All students will choose two courses of 3 credits each from the list of interdisciplinary courses. ​Please visit the Interdisciplinarity at SOSH page for more details about these courses and their descriptions. 


3 - Non-restricted Elective - 3 credits: ​

Students may choose one course of 3 credits from any program in any of the Schools/centers in the DI (including SPADE and CHS). For this course, students may take an extra-disciplinary course from another SOSH program, or MACS 626 (Media and Communication: From the Press to Web 2.0), or a different MACS course that they haven’t yet taken. Students may opt to take their non-restricted elective course in their third semester instead of their fourth semester.




C. Thesis - 6 credits:​

Semester Four of the program (i.e. the second semester of the second year) will be devoted to the researching and writing of a thesis on a topic related to the program. This will be an opportunity for students to focus on an area of study of their choice, demonstrating the knowledge and skills they have acquired during the preceding three semesters. Students will be assigned academic advisors to supervise their research. 

The thesis examination consists of two parts; a marked assessment of the thesis (12,000-18,000 words) by two examiners and an oral defense in front of an examination panel comprised of the same two examiners. 

Career Destinations

Upon completion of this program, graduates will obtain a "Master of Social Sciences and Humanities in: Media and Cultural Studies".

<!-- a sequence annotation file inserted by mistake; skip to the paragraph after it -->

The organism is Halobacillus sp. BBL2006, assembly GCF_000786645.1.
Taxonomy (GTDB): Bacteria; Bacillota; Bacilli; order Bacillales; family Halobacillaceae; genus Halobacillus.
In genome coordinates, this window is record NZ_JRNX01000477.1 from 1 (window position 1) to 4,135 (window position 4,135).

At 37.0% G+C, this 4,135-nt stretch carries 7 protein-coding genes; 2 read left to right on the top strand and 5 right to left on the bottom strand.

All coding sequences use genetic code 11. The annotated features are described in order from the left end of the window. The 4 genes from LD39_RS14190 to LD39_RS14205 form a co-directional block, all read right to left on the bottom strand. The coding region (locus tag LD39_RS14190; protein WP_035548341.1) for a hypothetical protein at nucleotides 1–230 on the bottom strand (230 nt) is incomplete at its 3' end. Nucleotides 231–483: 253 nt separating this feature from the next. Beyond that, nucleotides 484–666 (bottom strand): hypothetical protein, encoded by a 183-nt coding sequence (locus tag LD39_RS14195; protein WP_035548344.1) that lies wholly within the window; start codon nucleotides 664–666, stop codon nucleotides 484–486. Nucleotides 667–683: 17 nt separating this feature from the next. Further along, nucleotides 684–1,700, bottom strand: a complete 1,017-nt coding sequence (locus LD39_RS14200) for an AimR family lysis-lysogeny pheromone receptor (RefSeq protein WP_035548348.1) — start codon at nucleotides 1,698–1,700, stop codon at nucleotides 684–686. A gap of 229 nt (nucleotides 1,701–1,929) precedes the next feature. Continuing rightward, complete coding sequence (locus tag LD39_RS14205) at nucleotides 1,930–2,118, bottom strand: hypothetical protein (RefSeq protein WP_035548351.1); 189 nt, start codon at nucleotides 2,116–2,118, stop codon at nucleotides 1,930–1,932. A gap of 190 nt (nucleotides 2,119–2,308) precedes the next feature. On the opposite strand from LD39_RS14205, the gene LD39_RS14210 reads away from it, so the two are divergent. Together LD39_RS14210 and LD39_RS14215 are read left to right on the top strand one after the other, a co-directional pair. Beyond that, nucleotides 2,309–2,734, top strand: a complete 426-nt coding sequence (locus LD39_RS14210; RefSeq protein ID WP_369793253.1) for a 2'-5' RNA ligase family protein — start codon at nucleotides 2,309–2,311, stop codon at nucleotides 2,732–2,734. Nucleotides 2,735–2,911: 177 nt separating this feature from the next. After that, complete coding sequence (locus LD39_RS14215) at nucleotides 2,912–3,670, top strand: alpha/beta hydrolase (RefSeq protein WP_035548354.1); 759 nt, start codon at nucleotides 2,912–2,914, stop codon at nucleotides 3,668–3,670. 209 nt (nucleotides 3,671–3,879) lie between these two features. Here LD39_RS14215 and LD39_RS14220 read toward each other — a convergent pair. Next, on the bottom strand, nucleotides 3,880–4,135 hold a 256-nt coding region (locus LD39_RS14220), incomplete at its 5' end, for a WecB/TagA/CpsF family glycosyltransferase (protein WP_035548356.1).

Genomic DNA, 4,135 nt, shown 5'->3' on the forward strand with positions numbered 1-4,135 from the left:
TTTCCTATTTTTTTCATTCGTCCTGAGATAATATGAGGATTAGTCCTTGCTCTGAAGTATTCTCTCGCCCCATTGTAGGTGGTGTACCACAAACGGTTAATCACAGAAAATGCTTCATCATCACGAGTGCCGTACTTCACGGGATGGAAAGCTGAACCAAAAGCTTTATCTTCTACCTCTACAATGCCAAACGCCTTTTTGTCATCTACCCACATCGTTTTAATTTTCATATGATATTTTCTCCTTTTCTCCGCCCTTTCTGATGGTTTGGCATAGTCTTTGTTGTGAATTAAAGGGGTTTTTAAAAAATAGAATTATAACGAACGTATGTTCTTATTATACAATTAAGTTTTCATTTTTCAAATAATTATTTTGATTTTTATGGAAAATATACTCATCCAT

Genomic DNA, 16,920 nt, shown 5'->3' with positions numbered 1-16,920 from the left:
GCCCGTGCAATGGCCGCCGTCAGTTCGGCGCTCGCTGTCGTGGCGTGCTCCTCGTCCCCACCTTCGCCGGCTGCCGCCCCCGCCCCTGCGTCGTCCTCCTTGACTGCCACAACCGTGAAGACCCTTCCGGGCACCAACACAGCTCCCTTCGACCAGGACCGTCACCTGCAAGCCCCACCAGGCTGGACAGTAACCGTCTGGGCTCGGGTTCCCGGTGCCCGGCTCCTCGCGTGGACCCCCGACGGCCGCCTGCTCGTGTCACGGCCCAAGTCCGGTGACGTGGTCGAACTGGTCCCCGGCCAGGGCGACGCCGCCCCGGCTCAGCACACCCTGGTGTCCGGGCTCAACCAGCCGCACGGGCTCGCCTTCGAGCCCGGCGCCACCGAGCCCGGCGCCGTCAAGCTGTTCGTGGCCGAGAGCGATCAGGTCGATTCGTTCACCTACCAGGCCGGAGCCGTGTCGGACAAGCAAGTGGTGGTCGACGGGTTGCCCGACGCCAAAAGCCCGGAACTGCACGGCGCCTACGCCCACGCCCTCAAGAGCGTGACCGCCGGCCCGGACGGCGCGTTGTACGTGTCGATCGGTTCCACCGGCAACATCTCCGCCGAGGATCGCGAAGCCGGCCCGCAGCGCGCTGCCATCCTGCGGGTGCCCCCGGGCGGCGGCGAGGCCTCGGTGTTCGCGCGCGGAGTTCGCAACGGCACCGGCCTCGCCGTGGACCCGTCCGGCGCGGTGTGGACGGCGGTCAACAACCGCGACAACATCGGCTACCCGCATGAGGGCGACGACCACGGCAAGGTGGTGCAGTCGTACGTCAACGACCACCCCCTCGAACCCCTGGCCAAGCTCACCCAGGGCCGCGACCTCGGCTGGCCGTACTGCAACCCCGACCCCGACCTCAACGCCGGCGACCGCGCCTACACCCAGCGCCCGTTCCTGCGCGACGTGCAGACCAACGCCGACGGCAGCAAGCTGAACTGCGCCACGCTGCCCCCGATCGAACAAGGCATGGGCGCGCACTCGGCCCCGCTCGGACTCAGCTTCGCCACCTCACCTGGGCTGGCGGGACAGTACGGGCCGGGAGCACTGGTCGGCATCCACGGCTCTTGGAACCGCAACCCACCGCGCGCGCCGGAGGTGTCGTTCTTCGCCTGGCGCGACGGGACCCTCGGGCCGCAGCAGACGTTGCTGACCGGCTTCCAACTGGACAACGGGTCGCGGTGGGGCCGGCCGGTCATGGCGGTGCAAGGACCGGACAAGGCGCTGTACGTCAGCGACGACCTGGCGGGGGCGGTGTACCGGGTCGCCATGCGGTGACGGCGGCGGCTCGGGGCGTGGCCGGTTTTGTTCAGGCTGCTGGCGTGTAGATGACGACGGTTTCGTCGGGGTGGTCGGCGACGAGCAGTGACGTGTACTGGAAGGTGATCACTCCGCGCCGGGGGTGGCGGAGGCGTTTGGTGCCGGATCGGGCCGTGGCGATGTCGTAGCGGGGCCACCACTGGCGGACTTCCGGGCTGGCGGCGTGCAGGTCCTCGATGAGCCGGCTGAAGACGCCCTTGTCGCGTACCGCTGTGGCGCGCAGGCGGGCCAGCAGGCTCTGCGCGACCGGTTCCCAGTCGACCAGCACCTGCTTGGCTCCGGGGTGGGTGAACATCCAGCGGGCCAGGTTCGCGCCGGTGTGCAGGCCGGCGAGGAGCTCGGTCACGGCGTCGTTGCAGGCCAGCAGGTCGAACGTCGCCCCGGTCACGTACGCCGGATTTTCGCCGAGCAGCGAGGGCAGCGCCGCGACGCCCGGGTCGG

Graduates of this program will acquire relevant knowledge, research skills that are relevant to students' academic and professional careers. It will equip graduates with the critical, theoretical and methodological grounding that is needed to further their postgraduate studies, including Ph.D. studies. 

The program will also provide students with transferable skills that are essential for future careers in the media and the creative industries. Some career destinations include:

•           Government or non-government organizations analysts

•           Media researchers for news organizations

•           Strategic communications specialist 


​Apply

Applicants may apply for the Media and Cultural Studies program through an online application. Please review the Admissions Dates to ensure the application and all required documents are submitted before the deadline. 

Please visit the Apply page in order to start your application.

For any academic questions please contact the School of Social Sciences and Humanities.